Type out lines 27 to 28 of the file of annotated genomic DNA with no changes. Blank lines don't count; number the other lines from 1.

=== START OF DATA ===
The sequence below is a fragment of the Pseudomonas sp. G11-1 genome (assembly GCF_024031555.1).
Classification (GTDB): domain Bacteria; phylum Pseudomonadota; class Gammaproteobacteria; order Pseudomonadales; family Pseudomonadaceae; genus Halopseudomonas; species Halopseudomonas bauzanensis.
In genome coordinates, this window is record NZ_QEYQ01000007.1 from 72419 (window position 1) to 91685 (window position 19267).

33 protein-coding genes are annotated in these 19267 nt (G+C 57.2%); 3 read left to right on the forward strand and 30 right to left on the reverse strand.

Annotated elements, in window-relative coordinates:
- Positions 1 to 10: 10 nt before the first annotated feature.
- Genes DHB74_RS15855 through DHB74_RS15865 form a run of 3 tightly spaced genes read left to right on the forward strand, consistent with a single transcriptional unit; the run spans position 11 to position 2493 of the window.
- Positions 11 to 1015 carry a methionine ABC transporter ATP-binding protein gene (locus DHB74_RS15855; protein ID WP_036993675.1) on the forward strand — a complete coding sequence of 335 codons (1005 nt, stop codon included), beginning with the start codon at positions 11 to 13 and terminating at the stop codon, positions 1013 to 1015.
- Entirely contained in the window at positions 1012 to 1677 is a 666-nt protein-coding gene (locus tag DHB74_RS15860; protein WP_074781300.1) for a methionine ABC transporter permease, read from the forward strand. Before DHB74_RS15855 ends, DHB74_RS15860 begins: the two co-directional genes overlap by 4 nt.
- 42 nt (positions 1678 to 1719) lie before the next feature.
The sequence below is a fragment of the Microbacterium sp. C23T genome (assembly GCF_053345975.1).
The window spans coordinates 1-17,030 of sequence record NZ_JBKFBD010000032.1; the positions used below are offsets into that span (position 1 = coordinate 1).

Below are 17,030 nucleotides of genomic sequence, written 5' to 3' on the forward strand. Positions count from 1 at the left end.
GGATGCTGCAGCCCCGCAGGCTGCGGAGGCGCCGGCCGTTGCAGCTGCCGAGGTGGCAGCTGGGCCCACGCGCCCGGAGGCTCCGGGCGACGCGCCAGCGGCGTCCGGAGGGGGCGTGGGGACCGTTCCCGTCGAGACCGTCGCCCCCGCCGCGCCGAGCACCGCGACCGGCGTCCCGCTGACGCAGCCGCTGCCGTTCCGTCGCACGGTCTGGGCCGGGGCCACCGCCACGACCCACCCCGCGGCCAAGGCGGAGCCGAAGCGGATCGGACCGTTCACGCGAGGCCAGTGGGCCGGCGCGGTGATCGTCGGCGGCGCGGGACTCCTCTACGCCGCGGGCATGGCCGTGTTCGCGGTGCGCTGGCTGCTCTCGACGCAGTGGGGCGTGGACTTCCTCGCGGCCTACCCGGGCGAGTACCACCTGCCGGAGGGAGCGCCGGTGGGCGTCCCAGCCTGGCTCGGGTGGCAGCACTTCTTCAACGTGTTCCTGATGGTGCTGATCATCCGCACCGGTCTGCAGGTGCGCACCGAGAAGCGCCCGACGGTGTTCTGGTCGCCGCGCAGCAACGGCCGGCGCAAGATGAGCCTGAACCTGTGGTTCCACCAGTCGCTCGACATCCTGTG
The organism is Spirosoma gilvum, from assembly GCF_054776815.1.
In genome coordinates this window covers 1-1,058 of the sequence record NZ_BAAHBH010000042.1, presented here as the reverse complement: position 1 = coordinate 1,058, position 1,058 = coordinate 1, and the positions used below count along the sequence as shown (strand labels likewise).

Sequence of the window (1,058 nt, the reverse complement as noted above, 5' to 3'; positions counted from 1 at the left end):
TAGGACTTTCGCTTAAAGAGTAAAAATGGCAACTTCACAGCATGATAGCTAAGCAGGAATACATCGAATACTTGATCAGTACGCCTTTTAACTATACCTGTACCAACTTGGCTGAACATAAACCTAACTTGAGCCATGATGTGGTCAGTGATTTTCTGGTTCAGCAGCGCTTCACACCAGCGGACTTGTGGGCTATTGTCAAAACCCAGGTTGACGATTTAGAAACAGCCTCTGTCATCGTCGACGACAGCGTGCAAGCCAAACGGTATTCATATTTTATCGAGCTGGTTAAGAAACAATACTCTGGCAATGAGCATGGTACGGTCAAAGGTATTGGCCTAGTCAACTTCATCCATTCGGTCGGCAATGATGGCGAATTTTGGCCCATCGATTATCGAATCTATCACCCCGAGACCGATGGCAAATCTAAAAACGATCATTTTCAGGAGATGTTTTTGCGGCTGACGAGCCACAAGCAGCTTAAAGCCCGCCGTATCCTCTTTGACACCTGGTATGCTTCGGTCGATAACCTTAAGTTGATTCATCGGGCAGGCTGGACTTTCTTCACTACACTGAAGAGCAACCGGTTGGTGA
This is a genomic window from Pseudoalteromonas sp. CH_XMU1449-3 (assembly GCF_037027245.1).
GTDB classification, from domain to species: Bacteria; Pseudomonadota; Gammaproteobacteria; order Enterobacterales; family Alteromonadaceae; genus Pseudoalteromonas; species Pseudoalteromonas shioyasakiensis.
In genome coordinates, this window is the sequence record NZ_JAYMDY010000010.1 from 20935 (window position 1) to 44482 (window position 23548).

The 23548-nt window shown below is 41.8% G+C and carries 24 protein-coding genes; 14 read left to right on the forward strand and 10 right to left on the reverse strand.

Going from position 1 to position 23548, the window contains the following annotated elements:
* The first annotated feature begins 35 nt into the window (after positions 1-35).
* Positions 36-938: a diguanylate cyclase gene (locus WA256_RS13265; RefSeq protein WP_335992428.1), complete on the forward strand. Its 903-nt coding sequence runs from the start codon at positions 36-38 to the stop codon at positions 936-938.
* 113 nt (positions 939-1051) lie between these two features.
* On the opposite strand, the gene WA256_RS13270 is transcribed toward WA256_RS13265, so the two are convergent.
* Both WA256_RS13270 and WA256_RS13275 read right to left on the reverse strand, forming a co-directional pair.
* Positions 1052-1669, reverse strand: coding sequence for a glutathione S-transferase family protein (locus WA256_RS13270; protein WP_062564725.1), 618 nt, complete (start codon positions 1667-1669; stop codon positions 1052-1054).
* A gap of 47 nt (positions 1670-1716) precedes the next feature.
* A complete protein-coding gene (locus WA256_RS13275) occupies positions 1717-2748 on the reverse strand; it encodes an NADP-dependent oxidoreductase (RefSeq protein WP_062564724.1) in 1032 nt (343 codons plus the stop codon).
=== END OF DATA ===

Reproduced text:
* On the opposite strand, the gene WA256_RS13270 is transcribed toward WA256_RS13265, so the two are convergent.
* Both WA256_RS13270 and WA256_RS13275 read right to left on the reverse strand, forming a co-directional pair.